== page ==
Since August last year, the world has been watching. It all began with a show cause notice issued to Vodafone BV (based in the Netherlands), holding it to be an “assessee in default” for not withholding tax at source when it made payments to a Hutchison Group company (based in Cayman Islands) for acquiring shares of another Cayman Island company.

Such change in shareholding resulted in a change in the controlling interest of an operating Indian cellular services company. True, the tax demands raised ran into several millions, $2 billion approximately. But this is not the reason for the attention that this case has attracted.

The main reason is that the very foundation of international tax norms appeared shaken. It has been a well accepted view that while gains arising to a non-resident from transfer of shares in an Indian company are liable to tax in India (subject to tax treaty provisions as in some tax treaties, the gain is not taxable in the source country), the gain arising to a non-resident from transfer outside India of shares of a foreign company to another non-resident would normally not be chargeable to tax in India. This is the case, even if the underlying value is derived from assets belonging to an Indian subsidiary of the company, whose shares are transferred.

Vodafone BV (Vodafone NL), a Dutch subsidiary of Vodafone UK, entered into an agreement with Hutchison Telecommunications Cayman Island (HTIL) for acquiring share capital of CGP Investments (CGP), which is a company incorporated in Cayman Islands.

Through CGP, HTIL — the seller — owned 67% controlling interest in Hutch Essar (HEL, now ‘Vodafone Essar’ — a JV between the Hutch and Essar group), engaged in cellular services business in India.

When it got the show cause notice, Vodafone NL filed a writ petition before the Bombay High Court, which now stands dismissed. The HC made several observations while dismissing it. It did not accept the argument of Vodafone that the transaction was between two foreign companies, involving transfer of shares of another foreign company, and had no nexus or tax implications in India.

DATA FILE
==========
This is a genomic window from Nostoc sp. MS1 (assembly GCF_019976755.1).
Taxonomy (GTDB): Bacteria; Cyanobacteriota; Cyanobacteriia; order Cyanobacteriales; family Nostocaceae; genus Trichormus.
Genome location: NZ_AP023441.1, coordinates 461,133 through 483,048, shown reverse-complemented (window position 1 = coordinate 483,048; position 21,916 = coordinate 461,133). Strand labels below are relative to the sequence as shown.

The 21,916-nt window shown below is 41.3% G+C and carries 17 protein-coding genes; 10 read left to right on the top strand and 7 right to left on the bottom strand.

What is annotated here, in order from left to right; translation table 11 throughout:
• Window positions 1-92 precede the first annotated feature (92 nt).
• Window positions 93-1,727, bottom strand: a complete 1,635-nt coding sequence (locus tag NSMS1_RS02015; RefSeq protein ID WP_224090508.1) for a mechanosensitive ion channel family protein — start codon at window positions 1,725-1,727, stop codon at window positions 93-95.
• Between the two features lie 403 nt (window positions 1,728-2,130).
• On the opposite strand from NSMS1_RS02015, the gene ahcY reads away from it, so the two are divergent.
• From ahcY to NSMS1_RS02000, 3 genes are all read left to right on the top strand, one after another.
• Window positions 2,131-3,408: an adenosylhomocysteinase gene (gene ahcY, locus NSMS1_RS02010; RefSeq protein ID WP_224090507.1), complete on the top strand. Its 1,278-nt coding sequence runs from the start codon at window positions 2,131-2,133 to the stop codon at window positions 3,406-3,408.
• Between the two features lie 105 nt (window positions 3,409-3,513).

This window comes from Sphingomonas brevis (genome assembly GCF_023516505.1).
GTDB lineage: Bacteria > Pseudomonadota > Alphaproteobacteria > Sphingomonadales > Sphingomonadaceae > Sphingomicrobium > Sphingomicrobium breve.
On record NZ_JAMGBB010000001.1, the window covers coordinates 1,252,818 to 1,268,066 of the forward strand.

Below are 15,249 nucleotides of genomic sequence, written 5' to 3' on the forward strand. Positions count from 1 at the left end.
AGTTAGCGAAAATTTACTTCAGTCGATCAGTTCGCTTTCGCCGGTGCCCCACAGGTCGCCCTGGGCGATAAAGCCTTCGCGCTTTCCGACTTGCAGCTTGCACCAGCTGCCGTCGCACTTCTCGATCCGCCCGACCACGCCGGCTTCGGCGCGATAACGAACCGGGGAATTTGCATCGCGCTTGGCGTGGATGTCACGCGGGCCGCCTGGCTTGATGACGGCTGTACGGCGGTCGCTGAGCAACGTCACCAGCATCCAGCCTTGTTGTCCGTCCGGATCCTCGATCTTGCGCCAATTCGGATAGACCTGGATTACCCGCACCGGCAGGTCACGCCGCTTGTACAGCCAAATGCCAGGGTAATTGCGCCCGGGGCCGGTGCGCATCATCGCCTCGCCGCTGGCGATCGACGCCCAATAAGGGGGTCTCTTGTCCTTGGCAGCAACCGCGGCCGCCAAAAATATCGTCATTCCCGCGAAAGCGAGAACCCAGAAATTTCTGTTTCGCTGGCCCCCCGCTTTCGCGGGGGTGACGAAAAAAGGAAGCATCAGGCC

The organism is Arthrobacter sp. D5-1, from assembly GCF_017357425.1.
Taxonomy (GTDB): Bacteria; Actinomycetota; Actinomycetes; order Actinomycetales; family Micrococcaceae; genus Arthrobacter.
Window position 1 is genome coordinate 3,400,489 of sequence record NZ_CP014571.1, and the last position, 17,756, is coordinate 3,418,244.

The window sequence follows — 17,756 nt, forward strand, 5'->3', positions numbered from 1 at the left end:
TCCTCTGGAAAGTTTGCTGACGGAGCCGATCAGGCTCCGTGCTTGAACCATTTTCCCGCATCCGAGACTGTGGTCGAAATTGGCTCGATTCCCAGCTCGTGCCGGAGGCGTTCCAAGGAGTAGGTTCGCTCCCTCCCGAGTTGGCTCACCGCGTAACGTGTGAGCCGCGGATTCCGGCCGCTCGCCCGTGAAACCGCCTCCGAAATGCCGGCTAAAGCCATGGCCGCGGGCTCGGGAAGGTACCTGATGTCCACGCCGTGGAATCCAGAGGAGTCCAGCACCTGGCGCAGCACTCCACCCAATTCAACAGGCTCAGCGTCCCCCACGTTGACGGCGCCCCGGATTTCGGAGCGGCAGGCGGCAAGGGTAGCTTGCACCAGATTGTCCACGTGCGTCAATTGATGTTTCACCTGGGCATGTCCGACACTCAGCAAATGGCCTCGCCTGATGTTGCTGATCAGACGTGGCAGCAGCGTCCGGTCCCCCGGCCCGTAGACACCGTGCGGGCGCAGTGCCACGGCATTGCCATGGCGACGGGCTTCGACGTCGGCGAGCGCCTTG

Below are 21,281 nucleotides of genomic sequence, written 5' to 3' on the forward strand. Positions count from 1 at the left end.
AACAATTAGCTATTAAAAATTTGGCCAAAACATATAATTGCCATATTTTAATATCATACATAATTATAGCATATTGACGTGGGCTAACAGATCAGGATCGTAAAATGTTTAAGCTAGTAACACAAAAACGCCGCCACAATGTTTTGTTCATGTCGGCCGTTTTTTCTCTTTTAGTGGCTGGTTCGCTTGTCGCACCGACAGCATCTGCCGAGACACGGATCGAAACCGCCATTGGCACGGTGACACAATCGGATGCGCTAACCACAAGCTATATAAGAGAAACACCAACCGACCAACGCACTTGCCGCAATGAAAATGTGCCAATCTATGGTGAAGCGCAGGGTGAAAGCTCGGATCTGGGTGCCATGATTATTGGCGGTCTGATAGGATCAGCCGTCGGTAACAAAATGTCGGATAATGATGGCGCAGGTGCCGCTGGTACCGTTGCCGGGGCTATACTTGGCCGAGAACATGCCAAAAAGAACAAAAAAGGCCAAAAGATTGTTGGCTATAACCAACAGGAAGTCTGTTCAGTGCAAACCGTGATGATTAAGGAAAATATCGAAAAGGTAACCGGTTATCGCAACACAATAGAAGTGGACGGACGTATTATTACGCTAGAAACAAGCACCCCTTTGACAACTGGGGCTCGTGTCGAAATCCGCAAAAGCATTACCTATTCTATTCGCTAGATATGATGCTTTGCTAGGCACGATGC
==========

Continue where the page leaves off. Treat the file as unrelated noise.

In the view of the high court, prima facie, the transaction attracted capital gains tax liability in India as the sole consideration and the predominant object of the transaction was transfer of business or economic interest or controlling interest in the telecom company in India.

According to the high court, post transfer, the Vodafone group acquired interest in the telecom licence, brand and goodwill, right to appoint board of directors, apart from acquiring entry into the telecom business segment in India.

The transaction was regarded as achieving effective substitution of Vodafone Group in the place of Hutch Group in the joint venture/partnership, which the Hutch Group had with Essar Group in India. The transfer of shares of a foreign company was held to be mode of achieving the transfer of valuable assets in India, attracting tax implications.

The high court remarked: “In the instant case, the subject matter of transfer as contracted between the parties is not actually the shares of a Cayman Island company, but the assets situated in India”.

The high court also emphasised that representations made before FIPB and regulatory authorities in the US and Hong Kong made it clear that the Hutch Group was transferring its controlling interest in the Indian companies.